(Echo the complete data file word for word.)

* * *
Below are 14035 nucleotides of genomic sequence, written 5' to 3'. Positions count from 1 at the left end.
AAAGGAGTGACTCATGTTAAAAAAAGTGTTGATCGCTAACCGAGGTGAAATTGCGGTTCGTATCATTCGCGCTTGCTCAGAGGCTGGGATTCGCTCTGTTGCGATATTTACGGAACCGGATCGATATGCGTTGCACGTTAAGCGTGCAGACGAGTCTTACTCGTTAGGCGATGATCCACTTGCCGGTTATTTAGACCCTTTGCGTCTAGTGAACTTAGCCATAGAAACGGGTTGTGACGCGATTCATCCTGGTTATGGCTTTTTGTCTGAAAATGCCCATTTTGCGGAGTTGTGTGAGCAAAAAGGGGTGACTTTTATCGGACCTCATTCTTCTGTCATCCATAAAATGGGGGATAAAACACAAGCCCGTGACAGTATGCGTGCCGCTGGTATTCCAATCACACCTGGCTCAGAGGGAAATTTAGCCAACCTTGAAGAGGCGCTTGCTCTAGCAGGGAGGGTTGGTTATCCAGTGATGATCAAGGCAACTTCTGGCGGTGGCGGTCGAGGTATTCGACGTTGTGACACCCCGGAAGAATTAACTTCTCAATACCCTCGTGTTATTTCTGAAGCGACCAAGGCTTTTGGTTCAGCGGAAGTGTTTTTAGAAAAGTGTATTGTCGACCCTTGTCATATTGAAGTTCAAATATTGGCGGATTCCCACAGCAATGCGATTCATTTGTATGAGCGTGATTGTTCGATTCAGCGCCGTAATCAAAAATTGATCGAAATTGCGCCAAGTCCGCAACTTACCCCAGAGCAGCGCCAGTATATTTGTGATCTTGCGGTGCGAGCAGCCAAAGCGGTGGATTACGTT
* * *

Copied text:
Below are 14035 nucleotides of genomic sequence, written 5' to 3'. Positions count from 1 at the left end.
AAAGGAGTGACTCATGTTAAAAAAAGTGTTGATCGCTAACCGAGGTGAAATTGCGGTTCGTATCATTCGCGCTTGCTCAGAGGCTGGGATTCGCTCTGTTGCGATATTTACGGAACCGGATCGATATGCGTTGCACGTTAAGCGTGCAGACGAGTCTTACTCGTTAGGCGATGATCCACTTGCCGGTTATTTAGACCCTTTGCGTCTAGTGAACTTAGCCATAGAAACGGGTTGTGACGCGATTCATCCTGGTTATGGCTTTTTGTCTGAAAATGCCCATTTTGCGGAGTTGTGTGAGCAAAAAGGGGTGACTTTTATCGGACCTCATTCTTCTGTCATCCATAAAATGGGGGATAAAACACAAGCCCGTGACAGTATGCGTGCCGCTGGTATTCCAATCACACCTGGCTCAGAGGGAAATTTAGCCAACCTTGAAGAGGCGCTTGCTCTAGCAGGGAGGGTTGGTTATCCAGTGATGATCAAGGCAACTTCTGGCGGTGGCGGTCGAGGTATTCGACGTTGTGACACCCCGGAAGAATTAACTTCTCAATACCCTCGTGTTATTTCTGAAGCGACCAAGGCTTTTGGTTCAGCGGAAGTGTTTTTAGAAAAGTGTATTGTCGACCCTTGTCATATTGAAGTTCAAATATTGGCGGATTCCCACAGCAATGCGATTCATTTGTATGAGCGTGATTGTTCGATTCAGCGCCGTAATCAAAAATTGATCGAAATTGCGCCAAGTCCGCAACTTACCCCAGAGCAGCGCCAGTATATTTGTGATCTTGCGGTGCGAGCAGCCAAAGCGGTGGATTACGTT